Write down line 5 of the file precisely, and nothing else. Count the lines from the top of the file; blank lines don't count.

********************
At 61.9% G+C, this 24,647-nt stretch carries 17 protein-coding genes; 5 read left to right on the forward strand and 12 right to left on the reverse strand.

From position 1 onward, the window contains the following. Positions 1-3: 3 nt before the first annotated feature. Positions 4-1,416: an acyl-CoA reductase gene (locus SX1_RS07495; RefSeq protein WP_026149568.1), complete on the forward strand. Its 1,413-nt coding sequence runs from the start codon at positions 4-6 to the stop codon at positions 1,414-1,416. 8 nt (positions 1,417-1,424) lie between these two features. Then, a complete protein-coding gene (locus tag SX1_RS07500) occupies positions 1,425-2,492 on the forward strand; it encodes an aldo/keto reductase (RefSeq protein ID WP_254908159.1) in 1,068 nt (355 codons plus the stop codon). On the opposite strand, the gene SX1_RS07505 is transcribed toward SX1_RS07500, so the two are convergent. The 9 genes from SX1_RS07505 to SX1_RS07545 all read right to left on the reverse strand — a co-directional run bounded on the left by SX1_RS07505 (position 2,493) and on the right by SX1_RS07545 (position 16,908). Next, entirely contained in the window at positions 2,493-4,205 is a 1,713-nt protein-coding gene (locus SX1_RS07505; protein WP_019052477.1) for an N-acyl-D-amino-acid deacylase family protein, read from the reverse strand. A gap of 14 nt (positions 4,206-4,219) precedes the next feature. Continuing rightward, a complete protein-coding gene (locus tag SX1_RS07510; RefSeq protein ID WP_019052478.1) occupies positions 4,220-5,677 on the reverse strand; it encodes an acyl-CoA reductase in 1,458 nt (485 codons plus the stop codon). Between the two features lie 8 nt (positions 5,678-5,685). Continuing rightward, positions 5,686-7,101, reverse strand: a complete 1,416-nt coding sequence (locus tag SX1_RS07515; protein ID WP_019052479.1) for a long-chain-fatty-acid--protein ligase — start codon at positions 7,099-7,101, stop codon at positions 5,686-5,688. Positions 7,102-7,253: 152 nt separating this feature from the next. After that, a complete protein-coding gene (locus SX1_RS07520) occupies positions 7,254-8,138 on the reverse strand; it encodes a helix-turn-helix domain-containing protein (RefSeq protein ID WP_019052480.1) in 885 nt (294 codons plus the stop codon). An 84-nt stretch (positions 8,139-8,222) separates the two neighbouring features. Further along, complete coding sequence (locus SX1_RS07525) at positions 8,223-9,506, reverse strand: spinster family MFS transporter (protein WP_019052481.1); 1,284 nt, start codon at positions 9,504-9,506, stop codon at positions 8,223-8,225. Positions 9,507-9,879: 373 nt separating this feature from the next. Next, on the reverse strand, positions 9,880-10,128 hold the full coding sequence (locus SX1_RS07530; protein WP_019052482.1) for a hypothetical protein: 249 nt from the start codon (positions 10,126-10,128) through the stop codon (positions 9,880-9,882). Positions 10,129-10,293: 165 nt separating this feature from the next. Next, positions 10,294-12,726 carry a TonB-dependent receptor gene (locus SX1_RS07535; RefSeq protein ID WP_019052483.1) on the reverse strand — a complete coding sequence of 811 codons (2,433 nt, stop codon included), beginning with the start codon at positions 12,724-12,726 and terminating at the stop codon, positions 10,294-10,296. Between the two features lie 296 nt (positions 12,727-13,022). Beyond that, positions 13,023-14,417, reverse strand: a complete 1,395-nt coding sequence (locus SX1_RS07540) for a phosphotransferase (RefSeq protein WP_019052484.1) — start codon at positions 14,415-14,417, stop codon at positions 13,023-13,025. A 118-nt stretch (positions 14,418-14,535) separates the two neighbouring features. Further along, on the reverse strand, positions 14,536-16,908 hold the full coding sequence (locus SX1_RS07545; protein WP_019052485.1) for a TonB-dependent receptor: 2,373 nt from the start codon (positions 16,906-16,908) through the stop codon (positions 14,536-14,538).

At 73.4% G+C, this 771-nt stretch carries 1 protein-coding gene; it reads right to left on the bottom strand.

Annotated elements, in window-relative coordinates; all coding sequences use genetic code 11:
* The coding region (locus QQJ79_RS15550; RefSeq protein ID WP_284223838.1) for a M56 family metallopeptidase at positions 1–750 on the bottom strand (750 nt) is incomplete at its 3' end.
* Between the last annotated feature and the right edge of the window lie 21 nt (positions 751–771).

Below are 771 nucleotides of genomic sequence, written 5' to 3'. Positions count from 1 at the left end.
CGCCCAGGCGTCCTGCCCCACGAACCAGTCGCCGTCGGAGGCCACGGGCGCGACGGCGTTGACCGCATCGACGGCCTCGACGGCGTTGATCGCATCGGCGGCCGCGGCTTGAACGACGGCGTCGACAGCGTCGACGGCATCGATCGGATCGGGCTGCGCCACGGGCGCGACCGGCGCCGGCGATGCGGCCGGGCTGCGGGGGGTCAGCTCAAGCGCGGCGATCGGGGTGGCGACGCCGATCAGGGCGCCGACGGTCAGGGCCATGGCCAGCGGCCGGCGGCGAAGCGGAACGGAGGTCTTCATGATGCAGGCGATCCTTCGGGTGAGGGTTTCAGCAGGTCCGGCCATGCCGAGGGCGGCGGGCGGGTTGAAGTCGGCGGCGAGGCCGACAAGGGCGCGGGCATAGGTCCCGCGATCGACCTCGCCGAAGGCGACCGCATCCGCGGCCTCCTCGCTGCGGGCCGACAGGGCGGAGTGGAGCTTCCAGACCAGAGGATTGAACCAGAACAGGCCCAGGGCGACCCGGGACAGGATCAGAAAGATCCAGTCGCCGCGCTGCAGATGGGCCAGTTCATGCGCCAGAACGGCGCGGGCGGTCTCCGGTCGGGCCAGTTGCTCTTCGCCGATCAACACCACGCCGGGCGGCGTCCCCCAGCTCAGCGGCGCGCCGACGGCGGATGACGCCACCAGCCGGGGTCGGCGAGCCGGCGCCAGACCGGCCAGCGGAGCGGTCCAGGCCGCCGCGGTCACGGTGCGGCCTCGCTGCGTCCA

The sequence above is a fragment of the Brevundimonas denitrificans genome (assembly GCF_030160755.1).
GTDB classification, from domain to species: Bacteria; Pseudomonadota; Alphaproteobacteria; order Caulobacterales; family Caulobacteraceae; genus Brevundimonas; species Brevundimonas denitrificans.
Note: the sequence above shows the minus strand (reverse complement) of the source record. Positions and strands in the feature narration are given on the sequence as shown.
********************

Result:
* The coding region (locus QQJ79_RS15550; RefSeq protein ID WP_284223838.1) for a M56 family metallopeptidase at positions 1–750 on the bottom strand (750 nt) is incomplete at its 3' end.